What future for Maltese sport and physical activity? – Matthew Muscat Inglott

On February 23rd and 24th, the Malta College of Arts, Science and Technology (MCAST) hosted a symposium to ask a simple question: What legacy will result from Malta hosting two major sporting events later this year, namely the Games for the Small States of Europe (GSSE) and the UEFA Under-19 Football Championship?

Sports administrators, coaches, athletes, parents, sports and fitness professionals, health professionals, physical education teachers, sports journalists, entrepreneurs and politicians attended the symposium as speakers, panelists and listeners.

Presentations were made on educational initiatives currently being implemented at the UEFA Academy; general approaches to sports development in Luxembourg; SportMalta and its ongoing programmes; Research results and various statistics from the local scene; the 2022 Commonwealth Games and their legacy for Birmingham; and a new forthcoming legal framework to improve regulation of the local sport, exercise and fitness sector; among other topics.

The panel discussions stimulated many discussions. Why are we still underperforming in international sport, even compared to other small nations? Why are we among the most inactive people in Europe? Many claim to have the answers, so why hasn’t the situation improved?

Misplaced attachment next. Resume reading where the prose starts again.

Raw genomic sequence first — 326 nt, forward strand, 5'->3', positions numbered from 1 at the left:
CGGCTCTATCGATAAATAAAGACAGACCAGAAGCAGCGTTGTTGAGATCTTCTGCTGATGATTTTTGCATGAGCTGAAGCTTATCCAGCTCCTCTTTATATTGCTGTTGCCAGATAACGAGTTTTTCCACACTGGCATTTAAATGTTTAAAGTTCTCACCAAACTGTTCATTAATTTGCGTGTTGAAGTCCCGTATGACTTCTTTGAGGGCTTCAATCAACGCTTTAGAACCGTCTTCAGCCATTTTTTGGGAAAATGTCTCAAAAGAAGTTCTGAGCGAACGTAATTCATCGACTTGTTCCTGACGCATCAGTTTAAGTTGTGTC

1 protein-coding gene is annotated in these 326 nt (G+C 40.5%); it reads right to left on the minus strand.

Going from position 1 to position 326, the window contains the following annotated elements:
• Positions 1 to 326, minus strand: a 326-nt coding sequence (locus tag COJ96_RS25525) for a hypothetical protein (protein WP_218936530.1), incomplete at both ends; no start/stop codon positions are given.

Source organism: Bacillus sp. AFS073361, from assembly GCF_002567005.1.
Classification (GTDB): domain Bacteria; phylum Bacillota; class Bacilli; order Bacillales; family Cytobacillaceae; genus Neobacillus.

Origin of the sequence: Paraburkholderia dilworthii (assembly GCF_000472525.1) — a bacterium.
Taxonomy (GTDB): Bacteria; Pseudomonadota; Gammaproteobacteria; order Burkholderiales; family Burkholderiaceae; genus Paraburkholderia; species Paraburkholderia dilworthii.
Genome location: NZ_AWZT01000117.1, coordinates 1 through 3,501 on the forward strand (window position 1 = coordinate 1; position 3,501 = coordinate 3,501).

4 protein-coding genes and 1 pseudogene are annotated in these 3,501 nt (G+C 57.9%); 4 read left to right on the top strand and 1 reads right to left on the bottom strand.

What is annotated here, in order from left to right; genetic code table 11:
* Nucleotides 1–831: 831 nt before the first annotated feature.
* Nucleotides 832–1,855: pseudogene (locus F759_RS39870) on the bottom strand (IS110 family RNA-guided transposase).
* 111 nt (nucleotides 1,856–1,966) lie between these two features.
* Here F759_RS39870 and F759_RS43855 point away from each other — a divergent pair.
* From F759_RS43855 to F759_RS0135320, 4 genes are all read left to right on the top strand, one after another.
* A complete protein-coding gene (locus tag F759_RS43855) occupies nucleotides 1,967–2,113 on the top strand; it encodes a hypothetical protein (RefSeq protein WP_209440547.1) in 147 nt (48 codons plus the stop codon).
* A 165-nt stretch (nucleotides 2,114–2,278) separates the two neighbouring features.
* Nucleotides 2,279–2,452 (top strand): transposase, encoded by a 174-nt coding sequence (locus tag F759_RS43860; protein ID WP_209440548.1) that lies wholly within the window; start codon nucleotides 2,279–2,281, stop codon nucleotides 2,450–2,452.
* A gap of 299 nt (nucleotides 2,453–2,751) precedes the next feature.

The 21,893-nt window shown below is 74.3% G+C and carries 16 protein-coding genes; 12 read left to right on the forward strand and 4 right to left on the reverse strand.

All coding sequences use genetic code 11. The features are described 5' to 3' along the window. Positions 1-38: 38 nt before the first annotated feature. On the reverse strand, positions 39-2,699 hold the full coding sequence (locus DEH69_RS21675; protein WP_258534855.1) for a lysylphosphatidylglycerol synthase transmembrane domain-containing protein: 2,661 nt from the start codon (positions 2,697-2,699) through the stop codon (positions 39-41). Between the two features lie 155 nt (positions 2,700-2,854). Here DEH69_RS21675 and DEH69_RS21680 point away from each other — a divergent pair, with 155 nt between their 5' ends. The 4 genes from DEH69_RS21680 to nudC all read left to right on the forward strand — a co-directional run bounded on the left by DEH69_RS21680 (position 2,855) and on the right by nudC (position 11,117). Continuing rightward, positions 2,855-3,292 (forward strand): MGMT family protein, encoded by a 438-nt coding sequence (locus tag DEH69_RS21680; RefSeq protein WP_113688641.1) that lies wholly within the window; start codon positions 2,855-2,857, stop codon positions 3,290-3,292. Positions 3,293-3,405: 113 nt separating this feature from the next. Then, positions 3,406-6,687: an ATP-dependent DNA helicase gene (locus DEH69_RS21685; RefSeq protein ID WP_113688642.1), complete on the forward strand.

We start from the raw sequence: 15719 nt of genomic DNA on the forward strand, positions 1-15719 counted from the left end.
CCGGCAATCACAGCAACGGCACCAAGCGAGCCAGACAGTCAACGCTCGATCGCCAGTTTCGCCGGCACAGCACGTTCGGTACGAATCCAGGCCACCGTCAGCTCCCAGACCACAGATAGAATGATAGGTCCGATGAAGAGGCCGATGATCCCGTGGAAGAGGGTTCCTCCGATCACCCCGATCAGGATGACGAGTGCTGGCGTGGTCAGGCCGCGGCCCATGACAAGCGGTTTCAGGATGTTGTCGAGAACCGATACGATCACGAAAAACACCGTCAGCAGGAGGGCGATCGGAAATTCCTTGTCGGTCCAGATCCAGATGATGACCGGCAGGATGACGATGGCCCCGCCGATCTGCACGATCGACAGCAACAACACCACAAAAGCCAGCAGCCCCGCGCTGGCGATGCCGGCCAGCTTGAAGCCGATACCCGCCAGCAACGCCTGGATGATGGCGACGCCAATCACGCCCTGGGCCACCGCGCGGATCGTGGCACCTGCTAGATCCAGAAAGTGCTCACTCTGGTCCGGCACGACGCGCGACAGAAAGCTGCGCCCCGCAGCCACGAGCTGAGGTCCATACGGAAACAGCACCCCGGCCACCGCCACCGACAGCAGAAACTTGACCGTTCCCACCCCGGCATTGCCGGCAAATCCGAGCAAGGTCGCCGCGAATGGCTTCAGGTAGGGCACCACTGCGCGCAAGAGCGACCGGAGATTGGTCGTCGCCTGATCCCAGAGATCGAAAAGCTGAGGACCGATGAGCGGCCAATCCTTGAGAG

Panellists from the major Maltese national governing bodies compared and contrasted their situations, but largely agreed that difficulties in prevailing against most foreign competitors were universal. Statistics on general physical activity (PA) are similarly uninspiring. So what was different about the possible solutions offered at this last symposium?

A new legal framework for tighter regulation of professional standards appears promising, as does an apparent commitment to creating new knowledge through applied research.

The special issue of the MCAST Journal of Applied Research and Practice for Sport, Exercise and Health, which was first published at the end of last year, was presented. As recognized throughout the symposium, the issue is not the availability of qualified personnel on the islands, but how they are deployed.

For example, the magazine aims to inspire local sports scientists and academics to give much-needed attention to local issues. Rather than tailoring their work to what editors of international scientific and academic journals deem relevant, a permanent local platform can help encourage our local experts to address unique locally contextualized issues and report on their findings that are relevant to Maltese stakeholders are most important.

It is hoped that graduates of MCAST’s new Master’s program in Exercise Science, trained in experimental design and statistical analysis of data, will take on this mantle and drive progress through applied research and subsequent evidence-based practice.

For example, we know from recent studies that there is a link between perceived corruption (according to the Index maintained by Transparency International) and international sport performance, particularly in small nations. This result allows for the prioritization of initiatives specifically designed to increase transparency, openness and trust in the governance of local sport and PA organisations. This is a clear example of the practical application of applied research.

We now know from recent studies that there is a link between perceived corruption and international sporting performance, particularly in small nations